In fact, 28% of companies had at least a 30% increase in ad spend from Q1 to Q2, and there was a forecasted increase in ad spend of around 25% through the end of 2020. Digital advertising will undoubtedly be a crucial driver of growth for at least the next 12 months, so many businesses will be investing heavily in that area.
However, it’s important to test which advertising channels are driving the most efficient business impact for your organization before investing the entire budget. Ensure that you have the insight you need before making major financial decisions, and, once you do, move forward confidently and make the right major investments.
Companies’ perceived tough choices: Brand or demand
Early on in the pandemic, many analysts recommended continuing to foster positive brand associations with customers, but we found that many firms went the opposite way. Demand programs increased more than 20%, while awareness programs dropped. In fact, 45% of all companies surveyed cut PR budgets by more than 20% from Q1 to Q2.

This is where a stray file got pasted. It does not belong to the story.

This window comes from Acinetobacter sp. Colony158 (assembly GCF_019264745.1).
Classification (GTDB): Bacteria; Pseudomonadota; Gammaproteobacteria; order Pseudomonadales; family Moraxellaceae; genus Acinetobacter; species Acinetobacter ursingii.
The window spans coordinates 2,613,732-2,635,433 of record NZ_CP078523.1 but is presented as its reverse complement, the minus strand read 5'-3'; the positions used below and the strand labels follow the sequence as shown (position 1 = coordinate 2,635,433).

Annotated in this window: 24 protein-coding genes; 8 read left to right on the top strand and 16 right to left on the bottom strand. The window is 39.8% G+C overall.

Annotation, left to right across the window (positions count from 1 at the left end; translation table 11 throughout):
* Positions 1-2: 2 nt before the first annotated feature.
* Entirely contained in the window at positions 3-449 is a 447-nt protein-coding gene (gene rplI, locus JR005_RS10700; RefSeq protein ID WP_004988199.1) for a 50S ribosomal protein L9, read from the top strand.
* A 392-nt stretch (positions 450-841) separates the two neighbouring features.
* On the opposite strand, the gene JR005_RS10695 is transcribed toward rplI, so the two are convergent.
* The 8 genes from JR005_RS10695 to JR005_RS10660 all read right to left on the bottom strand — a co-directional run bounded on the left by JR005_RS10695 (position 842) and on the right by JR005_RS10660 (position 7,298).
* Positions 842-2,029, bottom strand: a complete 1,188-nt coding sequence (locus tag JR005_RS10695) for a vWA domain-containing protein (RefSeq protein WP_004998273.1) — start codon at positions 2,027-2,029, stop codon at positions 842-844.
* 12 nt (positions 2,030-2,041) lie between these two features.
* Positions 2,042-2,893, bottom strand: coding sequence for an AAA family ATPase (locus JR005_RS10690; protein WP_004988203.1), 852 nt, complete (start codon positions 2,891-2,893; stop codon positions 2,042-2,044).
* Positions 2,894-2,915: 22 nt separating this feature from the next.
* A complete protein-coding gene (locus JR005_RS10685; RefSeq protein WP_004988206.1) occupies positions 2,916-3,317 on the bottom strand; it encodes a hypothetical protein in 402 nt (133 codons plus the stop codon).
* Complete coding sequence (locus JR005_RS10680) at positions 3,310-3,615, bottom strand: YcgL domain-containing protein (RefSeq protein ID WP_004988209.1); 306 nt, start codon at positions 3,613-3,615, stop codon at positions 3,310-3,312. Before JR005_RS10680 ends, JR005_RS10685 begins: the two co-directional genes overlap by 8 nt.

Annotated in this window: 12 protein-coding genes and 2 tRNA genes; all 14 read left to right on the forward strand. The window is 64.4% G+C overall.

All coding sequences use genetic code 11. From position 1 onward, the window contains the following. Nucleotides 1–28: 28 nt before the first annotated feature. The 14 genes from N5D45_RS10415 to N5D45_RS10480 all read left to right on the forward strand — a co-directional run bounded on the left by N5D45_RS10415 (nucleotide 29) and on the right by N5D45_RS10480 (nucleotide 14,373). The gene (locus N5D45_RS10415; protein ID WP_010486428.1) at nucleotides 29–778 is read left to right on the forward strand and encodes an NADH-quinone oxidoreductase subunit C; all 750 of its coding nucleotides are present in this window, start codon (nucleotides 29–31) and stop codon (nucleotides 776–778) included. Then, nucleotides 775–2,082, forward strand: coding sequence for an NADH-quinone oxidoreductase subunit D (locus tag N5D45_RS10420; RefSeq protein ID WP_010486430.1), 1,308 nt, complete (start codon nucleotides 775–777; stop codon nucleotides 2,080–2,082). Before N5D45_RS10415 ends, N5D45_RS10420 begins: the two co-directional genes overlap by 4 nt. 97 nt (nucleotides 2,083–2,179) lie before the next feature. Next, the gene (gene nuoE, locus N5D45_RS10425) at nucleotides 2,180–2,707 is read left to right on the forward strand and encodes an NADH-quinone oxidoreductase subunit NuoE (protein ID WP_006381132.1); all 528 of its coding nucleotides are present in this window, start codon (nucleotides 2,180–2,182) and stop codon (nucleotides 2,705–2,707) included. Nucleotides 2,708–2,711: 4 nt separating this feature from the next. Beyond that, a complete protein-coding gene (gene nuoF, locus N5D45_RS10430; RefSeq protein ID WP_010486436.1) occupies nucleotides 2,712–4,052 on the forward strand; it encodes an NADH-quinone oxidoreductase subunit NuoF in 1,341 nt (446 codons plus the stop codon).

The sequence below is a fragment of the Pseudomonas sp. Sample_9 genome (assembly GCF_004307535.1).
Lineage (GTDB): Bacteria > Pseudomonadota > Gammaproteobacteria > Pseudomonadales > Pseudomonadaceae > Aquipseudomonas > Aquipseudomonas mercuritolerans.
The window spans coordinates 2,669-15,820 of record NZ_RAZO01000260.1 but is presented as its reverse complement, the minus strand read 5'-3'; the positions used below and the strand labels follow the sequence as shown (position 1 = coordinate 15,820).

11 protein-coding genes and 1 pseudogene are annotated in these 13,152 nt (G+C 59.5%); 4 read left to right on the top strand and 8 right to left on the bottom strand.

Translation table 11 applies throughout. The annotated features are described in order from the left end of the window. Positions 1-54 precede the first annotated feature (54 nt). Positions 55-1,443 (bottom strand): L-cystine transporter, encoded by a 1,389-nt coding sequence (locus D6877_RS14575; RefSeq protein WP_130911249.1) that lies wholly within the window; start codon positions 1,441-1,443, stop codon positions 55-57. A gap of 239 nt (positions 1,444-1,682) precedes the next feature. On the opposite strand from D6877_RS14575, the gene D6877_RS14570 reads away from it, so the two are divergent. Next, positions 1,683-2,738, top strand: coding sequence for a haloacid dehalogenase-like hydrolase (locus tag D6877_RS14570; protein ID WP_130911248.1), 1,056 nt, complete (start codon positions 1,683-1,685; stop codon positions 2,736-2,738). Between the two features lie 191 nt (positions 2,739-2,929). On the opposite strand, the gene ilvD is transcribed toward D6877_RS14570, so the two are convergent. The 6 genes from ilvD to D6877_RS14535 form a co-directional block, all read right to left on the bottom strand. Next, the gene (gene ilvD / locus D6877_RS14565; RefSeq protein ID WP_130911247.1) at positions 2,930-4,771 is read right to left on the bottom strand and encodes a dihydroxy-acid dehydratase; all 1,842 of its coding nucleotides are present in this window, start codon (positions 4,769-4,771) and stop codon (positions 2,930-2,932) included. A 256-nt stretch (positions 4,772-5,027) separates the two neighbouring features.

We found that brand spend is more dependent on company size than other categories of spend, with mid-sized companies increasing investment in Q2 and bigger companies choosing to focus on short-term gains, as their brands are already established. Smaller firms had to make a choice between the short-term and long-term goals.
The brand vs. demand debate shouldn’t be thought of as an either/or approach. Consider what stage your business is at and how much brand awareness and equity you have in the market.